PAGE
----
“Speculator” not a dirty word

Something is bothering me. It’s the bad rap “speculators” are getting these days because of skyrocketing oil prices. I feel compelled to defend these speculators, some of whom are my former colleagues – good ‘ole floor-traders. The politicians and pundits blaming them for high gas prices don’t seem to understand how they contribute to smooth market functioning.

Speculators are the reason an Iowa farmer has the option to sell his or her product in Chicago well in advance of harvest. While the decision to sell might turn out to be a good or bad one, there’s no doubt speculators are the folks who provided that farmer with the option to manage his or her risk. A good speculator will research supply and demand conditions, predict future prices, and then take future “positions” in products like corn or oil with the intention of making a profit.

Liquidity and price discovery are the benefits of this type of speculation. Think about an online auction. As more and more people take part in the auction, the greater the likelihood the item for sale will be priced accurately. That’s the point where supply and demand comes together. Yet in the current environment some of the legislative proposals being tossed around in Washington would actually reduce the number of speculators in the market. Puzzling…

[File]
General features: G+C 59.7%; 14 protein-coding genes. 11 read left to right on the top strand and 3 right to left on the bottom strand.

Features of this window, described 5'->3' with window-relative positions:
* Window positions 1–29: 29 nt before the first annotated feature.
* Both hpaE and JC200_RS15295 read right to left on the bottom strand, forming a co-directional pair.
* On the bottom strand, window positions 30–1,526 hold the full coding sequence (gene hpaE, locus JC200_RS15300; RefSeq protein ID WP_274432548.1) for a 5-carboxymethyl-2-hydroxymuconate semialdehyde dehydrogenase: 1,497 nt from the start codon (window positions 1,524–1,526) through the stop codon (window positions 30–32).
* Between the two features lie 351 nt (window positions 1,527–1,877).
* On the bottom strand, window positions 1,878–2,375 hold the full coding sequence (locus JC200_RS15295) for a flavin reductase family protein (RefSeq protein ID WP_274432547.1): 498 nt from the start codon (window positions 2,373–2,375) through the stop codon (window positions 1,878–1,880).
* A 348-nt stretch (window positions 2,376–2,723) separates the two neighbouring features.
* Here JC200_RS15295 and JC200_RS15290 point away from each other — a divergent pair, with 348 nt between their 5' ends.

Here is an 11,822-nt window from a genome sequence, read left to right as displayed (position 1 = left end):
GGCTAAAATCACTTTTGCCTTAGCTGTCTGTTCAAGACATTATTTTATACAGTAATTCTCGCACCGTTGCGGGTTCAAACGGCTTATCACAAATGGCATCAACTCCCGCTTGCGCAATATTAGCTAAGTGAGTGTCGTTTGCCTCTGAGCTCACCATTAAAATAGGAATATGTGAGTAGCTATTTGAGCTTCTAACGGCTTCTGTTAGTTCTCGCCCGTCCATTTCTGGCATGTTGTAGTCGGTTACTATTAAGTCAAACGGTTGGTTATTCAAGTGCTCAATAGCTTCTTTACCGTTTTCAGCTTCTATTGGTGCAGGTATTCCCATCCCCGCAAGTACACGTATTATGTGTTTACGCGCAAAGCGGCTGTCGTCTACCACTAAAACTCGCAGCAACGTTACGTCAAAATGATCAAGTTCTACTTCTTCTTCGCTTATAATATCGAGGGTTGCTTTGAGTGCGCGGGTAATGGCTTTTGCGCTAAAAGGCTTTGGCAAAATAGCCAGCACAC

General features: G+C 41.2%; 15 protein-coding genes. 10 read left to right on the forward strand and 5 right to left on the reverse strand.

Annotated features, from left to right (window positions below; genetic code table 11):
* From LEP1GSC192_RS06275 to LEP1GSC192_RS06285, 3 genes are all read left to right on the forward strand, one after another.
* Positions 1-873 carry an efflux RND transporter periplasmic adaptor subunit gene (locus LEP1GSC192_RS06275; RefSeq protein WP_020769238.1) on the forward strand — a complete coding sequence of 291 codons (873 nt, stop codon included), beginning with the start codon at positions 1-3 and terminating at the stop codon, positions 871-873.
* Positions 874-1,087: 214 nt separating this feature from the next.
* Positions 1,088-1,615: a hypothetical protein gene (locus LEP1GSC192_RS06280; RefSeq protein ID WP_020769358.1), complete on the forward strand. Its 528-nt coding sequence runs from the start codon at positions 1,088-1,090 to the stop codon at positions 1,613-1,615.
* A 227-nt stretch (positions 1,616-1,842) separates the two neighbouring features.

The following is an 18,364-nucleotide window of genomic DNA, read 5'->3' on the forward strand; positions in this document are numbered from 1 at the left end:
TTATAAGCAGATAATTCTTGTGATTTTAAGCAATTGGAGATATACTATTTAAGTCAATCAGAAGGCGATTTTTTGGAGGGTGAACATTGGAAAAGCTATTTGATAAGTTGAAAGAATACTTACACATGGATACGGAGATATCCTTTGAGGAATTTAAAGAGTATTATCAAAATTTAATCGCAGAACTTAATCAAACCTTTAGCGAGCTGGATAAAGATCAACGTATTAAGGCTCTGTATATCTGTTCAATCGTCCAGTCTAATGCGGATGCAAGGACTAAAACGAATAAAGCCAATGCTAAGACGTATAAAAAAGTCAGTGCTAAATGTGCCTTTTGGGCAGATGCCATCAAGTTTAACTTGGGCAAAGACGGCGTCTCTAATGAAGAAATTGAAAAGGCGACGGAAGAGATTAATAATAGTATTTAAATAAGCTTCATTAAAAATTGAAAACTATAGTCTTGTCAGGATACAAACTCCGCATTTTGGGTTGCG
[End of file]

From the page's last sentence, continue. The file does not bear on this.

Oil prices are increasing simply because world demand is growing faster than supply. World oil demand jumped from 82.5 million barrels a day in 2004 to 86.8 million barrels a day in 2007. Yet world supply grew only from 83.4 to 85.5 million barrels a day during that time period. If demand is growing faster than supply, prices rise. The people bashing speculators must be assuming that oil price hikes are the result of someone hoarding oil somewhere. But where’s the evidence?

By: Wade Rousse

The “R” Word

During our recent High School Fed Challenge competition, students were frequently asked to state the definition of a recession. Their answer: “A recession is defined as two consecutive quarters of negative GDP growth.”

Is this correct? No! I know several economic textbooks use this definition, but the National Bureau of Economic Research (NBER) officially decides whether or not we are in a recession. The bureau’s Web site at NBER.com defines a recession as “a significant decline in economic activity spread across the economy, lasting more than a few months, normally visible in real GDP, real income, employment, industrial production, and wholesale-retail sales.”

Frequently these type of economic conditions coincide with two or more consecutive quarters of negative GDP growth, but not always. For example, the 2001 recession did not!

So…Are we in a recession?

By: Wade Rousse



A blog designed to act as a resource and sounding board for promoting economic education.